O'NEAL v. ROGERS et al
MEMORANDUM. AN APPROPRIATE ORDER FOLLOWS.. SIGNED BY HONORABLE LAWRENCE F. STENGEL ON 8/27/15. 8/27/15 ENTERED AND COPIES MAILED PRO SE PLFF., E-MAILED TO COUNSEL, 1 COPY TO LEGAL BIN.(pr, ) Modified on 8/27/2015 (pr, ).
IN THE UNITED STATES DISTRICT COURT
FOR THE EASTERN DISTRICT OF PENNSYLVANIA
JAMISON ROGERS, et al.,
August 27, 2015
This § 1983 action alleges civil rights violations related to an arrest involving
several police officers. The plaintiff claims that the officers are liable for either using
excessive force and/or failing to intervene. Defendant Edward Murphy moves to dismiss.
For the reasons stated below, I will deny his motion.
On June 16, 2012, Plaintiff Dehaven O’Neal was visiting the gravesite of a
recently deceased friend when he was approached by Officer Rogers of the Chester City
Police Department. He “attempted to flee and a car chase ensued.” During the course of
the car chase, the plaintiff crashed his vehicle and fled on foot. The police pursued him
Allegedly, Officer John a-Stiles of the Upland Police Department approached the
plaintiff with a Taser drawn. Seeing this, the plaintiff allegedly “stretched out his arms
Information contained in this section is taken from the complaint, unless otherwise noted. See Compl., Doc. No. 1.
and laid on the ground [on his stomach] with his hands out to the side and surrendered.”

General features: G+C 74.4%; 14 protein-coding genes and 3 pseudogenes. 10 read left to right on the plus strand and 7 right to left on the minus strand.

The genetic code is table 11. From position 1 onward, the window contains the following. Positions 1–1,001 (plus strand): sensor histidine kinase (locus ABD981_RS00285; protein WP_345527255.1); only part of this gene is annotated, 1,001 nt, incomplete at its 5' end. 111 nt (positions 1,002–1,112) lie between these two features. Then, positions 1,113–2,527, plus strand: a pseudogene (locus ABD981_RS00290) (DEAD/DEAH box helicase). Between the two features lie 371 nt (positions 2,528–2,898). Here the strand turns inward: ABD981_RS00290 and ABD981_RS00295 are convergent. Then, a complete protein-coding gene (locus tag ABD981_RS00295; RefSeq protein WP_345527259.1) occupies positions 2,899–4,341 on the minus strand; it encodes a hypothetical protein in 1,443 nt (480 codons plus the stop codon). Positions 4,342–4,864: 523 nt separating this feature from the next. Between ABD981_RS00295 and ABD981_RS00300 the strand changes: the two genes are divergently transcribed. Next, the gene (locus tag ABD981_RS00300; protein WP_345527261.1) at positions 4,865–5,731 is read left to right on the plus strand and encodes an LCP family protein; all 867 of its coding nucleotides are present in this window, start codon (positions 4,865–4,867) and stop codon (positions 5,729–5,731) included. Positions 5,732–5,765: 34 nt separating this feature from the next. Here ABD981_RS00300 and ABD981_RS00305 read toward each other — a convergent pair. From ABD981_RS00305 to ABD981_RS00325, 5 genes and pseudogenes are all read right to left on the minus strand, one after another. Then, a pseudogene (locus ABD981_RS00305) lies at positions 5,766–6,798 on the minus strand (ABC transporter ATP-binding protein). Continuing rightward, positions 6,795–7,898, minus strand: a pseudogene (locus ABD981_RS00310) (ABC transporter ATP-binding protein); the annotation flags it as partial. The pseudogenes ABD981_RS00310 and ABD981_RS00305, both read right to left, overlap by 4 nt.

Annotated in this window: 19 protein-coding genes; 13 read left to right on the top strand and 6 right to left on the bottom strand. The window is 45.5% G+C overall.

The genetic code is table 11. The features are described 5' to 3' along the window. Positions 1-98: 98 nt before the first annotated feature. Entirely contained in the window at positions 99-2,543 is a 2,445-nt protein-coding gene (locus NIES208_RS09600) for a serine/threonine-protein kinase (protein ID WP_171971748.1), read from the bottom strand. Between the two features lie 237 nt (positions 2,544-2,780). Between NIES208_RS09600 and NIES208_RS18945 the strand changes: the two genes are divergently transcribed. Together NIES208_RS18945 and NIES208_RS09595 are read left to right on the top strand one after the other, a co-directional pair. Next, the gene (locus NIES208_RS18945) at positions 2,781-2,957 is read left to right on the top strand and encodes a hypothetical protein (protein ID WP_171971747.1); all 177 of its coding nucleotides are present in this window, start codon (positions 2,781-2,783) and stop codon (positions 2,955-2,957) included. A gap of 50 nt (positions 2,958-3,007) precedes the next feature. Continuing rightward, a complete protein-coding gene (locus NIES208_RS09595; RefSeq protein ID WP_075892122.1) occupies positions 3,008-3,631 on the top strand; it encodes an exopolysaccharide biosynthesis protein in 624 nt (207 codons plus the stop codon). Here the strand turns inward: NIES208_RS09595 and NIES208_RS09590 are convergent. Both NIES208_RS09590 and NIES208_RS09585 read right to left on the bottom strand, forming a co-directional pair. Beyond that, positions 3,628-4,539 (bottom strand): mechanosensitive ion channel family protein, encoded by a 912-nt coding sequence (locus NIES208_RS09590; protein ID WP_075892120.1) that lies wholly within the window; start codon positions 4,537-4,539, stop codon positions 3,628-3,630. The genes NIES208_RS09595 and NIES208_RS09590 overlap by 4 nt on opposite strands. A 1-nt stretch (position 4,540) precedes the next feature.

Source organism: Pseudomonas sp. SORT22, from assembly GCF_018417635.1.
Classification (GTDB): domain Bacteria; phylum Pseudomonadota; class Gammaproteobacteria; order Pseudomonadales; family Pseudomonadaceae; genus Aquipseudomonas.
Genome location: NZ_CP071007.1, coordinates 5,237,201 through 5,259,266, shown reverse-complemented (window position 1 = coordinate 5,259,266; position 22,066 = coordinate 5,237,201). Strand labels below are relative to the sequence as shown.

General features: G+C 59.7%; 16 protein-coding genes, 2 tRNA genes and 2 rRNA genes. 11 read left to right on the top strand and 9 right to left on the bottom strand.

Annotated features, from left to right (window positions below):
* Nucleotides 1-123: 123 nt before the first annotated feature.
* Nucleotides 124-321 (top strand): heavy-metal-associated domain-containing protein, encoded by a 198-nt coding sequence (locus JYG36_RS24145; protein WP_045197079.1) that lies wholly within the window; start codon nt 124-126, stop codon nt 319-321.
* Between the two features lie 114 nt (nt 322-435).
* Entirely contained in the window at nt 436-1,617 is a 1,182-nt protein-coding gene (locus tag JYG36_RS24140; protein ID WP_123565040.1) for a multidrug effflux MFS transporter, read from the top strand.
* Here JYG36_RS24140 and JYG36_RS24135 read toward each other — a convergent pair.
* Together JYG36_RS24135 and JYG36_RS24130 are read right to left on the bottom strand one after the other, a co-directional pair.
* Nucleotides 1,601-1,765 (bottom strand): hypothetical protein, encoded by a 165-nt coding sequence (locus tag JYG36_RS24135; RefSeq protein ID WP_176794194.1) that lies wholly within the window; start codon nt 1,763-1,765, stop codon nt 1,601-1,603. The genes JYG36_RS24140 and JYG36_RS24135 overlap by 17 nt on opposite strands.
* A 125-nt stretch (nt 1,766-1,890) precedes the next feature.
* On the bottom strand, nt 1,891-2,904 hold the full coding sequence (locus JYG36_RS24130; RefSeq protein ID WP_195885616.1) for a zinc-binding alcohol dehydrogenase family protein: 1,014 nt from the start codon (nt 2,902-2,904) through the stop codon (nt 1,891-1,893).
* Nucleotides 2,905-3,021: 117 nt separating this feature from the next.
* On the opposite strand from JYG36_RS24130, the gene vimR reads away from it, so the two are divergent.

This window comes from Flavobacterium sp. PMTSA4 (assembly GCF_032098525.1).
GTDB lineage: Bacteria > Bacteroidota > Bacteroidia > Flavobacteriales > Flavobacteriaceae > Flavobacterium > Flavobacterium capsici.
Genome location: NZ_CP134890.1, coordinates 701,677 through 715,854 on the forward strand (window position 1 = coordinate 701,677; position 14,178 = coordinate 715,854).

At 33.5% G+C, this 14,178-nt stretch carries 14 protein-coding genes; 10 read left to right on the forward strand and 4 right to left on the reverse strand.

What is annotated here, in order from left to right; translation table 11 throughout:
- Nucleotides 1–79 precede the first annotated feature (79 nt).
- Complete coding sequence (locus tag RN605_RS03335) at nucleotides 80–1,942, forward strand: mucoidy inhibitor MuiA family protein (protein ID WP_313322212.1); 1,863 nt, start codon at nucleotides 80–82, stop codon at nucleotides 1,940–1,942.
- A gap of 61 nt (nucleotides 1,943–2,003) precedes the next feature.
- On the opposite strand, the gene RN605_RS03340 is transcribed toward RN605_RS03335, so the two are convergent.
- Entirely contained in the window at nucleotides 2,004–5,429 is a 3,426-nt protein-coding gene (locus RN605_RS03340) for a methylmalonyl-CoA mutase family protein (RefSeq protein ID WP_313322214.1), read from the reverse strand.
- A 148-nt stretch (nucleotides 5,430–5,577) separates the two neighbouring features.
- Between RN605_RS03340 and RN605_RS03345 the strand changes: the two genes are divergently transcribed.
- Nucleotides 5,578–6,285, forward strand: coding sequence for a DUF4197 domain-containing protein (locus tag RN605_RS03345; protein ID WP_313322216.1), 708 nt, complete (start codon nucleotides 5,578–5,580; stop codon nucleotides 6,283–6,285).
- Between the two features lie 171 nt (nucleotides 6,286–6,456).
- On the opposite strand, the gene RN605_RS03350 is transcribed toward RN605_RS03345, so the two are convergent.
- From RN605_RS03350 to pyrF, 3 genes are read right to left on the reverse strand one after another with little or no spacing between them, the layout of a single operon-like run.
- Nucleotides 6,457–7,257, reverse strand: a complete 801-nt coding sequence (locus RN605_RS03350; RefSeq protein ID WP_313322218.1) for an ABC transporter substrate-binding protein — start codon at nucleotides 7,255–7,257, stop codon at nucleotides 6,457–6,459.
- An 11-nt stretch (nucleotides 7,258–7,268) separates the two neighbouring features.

Several officers then approached the plaintiff with guns drawn, cursed at him, and made
threats of physical harm. Allegedly, one officer jumped on the plaintiff’s back and tased
the plaintiff profusely in his neck. The plaintiff allegedly screamed, “You got me, You
got me,” “Stop, Stop,” and “Help!” Allegedly the officers continued to punch and kick
the plaintiff even after he was handcuffed.
According to the complaint, the plaintiff became unconscious, vomited, and was
bleeding from his face and head. The plaintiff was taken to Crozer Hospital where he was
X-rayed. An abnormality was found in his brain. He was transported to the Hospital of
the University of Pennsylvania the next day. Another X-ray and MRI showed that there
was an anomaly in his brain the size of a tangerine behind his eye.
The plaintiff filed this complaint pro se on June 13, 2014. The plaintiff claims that
he continues to suffer from double vision and headaches. He claims the officers’
excessive use of force caused his injuries. The plaintiff brings claims against Officer
Jamison Rogers of the Chester City Police Department, Constable Edward Murphy of